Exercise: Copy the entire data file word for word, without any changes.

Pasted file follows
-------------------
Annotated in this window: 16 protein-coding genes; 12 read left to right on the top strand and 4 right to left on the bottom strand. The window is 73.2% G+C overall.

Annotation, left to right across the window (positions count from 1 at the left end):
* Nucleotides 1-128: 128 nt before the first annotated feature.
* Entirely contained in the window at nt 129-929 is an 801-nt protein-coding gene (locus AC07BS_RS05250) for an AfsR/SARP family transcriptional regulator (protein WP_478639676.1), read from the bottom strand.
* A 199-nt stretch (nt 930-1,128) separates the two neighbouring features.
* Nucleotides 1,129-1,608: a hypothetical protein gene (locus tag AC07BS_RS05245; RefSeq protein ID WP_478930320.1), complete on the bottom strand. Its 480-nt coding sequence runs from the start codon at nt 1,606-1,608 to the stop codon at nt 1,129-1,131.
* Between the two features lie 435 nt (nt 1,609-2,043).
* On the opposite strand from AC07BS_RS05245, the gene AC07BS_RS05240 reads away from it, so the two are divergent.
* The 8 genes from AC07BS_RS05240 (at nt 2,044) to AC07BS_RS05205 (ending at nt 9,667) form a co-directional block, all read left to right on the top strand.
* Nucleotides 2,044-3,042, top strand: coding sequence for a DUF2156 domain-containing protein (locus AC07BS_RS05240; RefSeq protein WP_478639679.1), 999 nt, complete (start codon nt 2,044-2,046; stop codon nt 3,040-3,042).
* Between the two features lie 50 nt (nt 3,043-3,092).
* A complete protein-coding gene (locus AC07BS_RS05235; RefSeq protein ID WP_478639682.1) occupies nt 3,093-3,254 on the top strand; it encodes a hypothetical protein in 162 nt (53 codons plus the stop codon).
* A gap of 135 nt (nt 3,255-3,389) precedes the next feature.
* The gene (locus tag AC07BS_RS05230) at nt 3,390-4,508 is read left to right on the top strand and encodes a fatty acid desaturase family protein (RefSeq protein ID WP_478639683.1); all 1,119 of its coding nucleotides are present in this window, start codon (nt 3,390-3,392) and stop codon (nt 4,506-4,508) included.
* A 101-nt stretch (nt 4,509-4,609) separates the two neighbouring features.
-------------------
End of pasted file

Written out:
Annotated in this window: 16 protein-coding genes; 12 read left to right on the top strand and 4 right to left on the bottom strand. The window is 73.2% G+C overall.

Annotation, left to right across the window (positions count from 1 at the left end):
* Nucleotides 1-128: 128 nt before the first annotated feature.
* Entirely contained in the window at nt 129-929 is an 801-nt protein-coding gene (locus AC07BS_RS05250) for an AfsR/SARP family transcriptional regulator (protein WP_478639676.1), read from the bottom strand.
* A 199-nt stretch (nt 930-1,128) separates the two neighbouring features.
* Nucleotides 1,129-1,608: a hypothetical protein gene (locus tag AC07BS_RS05245; RefSeq protein ID WP_478930320.1), complete on the bottom strand. Its 480-nt coding sequence runs from the start codon at nt 1,606-1,608 to the stop codon at nt 1,129-1,131.
* Between the two features lie 435 nt (nt 1,609-2,043).
* On the opposite strand from AC07BS_RS05245, the gene AC07BS_RS05240 reads away from it, so the two are divergent.
* The 8 genes from AC07BS_RS05240 (at nt 2,044) to AC07BS_RS05205 (ending at nt 9,667) form a co-directional block, all read left to right on the top strand.
* Nucleotides 2,044-3,042, top strand: coding sequence for a DUF2156 domain-containing protein (locus AC07BS_RS05240; RefSeq protein WP_478639679.1), 999 nt, complete (start codon nt 2,044-2,046; stop codon nt 3,040-3,042).
* Between the two features lie 50 nt (nt 3,043-3,092).
* A complete protein-coding gene (locus AC07BS_RS05235; RefSeq protein ID WP_478639682.1) occupies nt 3,093-3,254 on the top strand; it encodes a hypothetical protein in 162 nt (53 codons plus the stop codon).
* A gap of 135 nt (nt 3,255-3,389) precedes the next feature.
* The gene (locus tag AC07BS_RS05230) at nt 3,390-4,508 is read left to right on the top strand and encodes a fatty acid desaturase family protein (RefSeq protein ID WP_478639683.1); all 1,119 of its coding nucleotides are present in this window, start codon (nt 3,390-3,392) and stop codon (nt 4,506-4,508) included.
* A 101-nt stretch (nt 4,509-4,609) separates the two neighbouring features.